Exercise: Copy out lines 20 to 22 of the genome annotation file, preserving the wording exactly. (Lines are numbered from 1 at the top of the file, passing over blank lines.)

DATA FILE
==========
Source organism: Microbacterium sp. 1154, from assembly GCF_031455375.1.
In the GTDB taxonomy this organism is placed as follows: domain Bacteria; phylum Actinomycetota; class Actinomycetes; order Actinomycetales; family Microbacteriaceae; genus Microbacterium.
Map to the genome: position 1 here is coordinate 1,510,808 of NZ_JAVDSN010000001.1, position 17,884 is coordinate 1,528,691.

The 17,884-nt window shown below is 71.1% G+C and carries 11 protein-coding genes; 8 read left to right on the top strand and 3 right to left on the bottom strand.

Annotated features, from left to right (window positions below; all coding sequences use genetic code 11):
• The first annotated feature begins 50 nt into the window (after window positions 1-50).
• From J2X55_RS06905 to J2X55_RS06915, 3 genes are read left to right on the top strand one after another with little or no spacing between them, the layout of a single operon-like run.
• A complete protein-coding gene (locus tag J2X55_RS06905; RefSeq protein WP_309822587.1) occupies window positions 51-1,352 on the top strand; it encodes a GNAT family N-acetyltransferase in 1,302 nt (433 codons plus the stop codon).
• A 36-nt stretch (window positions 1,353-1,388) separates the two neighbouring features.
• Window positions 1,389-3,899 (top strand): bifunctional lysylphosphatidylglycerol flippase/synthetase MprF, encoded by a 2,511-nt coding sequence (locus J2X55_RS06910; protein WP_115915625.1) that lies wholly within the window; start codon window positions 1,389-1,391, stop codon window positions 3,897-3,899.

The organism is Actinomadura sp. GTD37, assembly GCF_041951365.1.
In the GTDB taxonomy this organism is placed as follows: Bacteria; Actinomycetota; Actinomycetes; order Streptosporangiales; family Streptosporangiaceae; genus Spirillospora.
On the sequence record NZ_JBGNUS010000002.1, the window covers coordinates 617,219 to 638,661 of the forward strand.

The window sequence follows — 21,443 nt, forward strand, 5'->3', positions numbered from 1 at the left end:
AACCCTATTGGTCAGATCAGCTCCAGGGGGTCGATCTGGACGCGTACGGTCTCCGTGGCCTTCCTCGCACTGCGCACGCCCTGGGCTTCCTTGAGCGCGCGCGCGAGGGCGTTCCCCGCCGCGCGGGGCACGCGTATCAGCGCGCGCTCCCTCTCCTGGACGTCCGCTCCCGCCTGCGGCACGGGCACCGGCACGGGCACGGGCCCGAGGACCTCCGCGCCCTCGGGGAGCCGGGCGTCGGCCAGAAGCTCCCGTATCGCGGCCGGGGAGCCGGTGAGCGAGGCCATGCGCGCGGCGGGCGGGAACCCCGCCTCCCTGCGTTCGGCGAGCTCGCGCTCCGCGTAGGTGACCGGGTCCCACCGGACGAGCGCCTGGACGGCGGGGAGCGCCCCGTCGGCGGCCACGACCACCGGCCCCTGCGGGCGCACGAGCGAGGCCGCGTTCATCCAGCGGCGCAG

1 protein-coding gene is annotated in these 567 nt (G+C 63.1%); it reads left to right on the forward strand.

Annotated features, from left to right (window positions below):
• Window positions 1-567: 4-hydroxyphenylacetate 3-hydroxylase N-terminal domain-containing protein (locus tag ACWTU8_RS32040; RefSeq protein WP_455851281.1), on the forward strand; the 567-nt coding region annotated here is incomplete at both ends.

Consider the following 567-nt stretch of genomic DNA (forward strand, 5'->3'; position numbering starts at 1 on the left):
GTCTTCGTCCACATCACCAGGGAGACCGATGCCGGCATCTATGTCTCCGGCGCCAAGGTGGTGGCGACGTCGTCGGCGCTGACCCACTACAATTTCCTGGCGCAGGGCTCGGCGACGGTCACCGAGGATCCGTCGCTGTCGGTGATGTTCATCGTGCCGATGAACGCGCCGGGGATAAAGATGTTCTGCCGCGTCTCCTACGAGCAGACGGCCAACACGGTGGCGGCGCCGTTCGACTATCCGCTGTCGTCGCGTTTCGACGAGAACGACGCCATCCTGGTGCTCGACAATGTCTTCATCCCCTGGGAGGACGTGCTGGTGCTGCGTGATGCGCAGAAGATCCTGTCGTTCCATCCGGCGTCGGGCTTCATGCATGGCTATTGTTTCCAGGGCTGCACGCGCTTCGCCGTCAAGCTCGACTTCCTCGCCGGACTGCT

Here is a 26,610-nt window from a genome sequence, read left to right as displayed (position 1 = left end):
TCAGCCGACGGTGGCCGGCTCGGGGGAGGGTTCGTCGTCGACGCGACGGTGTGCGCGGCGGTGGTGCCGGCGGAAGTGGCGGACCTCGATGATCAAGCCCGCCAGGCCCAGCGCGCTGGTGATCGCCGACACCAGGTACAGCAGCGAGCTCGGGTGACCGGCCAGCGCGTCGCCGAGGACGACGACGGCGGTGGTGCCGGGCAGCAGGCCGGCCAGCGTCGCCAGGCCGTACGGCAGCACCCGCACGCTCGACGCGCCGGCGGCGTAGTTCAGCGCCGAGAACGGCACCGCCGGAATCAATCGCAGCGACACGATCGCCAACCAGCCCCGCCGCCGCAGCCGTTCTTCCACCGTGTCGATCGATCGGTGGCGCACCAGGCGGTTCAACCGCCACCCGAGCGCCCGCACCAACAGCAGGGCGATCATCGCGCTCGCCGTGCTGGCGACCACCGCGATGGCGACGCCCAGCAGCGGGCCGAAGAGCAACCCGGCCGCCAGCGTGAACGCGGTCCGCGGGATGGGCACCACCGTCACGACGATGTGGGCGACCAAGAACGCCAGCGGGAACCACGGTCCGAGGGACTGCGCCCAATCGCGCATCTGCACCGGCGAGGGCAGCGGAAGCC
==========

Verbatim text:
GTCTTCGTCCACATCACCAGGGAGACCGATGCCGGCATCTATGTCTCCGGCGCCAAGGTGGTGGCGACGTCGTCGGCGCTGACCCACTACAATTTCCTGGCGCAGGGCTCGGCGACGGTCACCGAGGATCCGTCGCTGTCGGTGATGTTCATCGTGCCGATGAACGCGCCGGGGATAAAGATGTTCTGCCGCGTCTCCTACGAGCAGACGGCCAACACGGTGGCGGCGCCGTTCGACTATCCGCTGTCGTCGCGTTTCGACGAGAACGACGCCATCCTGGTGCTCGACAATGTCTTCATCCCCTGGGAGGACGTGCTGGTGCTGCGTGATGCGCAGAAGATCCTGTCGTTCCATCCGGCGTCGGGCTTCATGCATGGCTATTGTTTCCAGGGCTGCACGCGCTTCGCCGTCAAGCTCGACTTCCTCGCCGGACTGCT

Here is a 26,610-nt window from a genome sequence, read left to right as displayed (position 1 = left end):
TCAGCCGACGGTGGCCGGCTCGGGGGAGGGTTCGTCGTCGACGCGACGGTGTGCGCGGCGGTGGTGCCGGCGGAAGTGGCGGACCTCGATGATCAAGCCCGCCAGGCCCAGCGCGCTGGTGATCGCCGACACCAGGTACAGCAGCGAGCTCGGGTGACCGGCCAGCGCGTCGCCGAGGACGACGACGGCGGTGGTGCCGGGCAGCAGGCCGGCCAGCGTCGCCAGGCCGTACGGCAGCACCCGCACGCTCGACGCGCCGGCGGCGTAGTTCAGCGCCGAGAACGGCACCGCCGGAATCAATCGCAGCGACACGATCGCCAACCAGCCCCGCCGCCGCAGCCGTTCTTCCACCGTGTCGATCGATCGGTGGCGCACCAGGCGGTTCAACCGCCACCCGAGCGCCCGCACCAACAGCAGGGCGATCATCGCGCTCGCCGTGCTGGCGACCACCGCGATGGCGACGCCCAGCAGCGGGCCGAAGAGCAACCCGGCCGCCAGCGTGAACGCGGTCCGCGGGATGGGCACCACCGTCACGACGATGTGGGCGACCAAGAACGCCAGCGGGAACCACGGTCCGAGGGACTGCGCCCAATCGCGCATCTGCACCGGCGAGGGCAGCGGAAGCC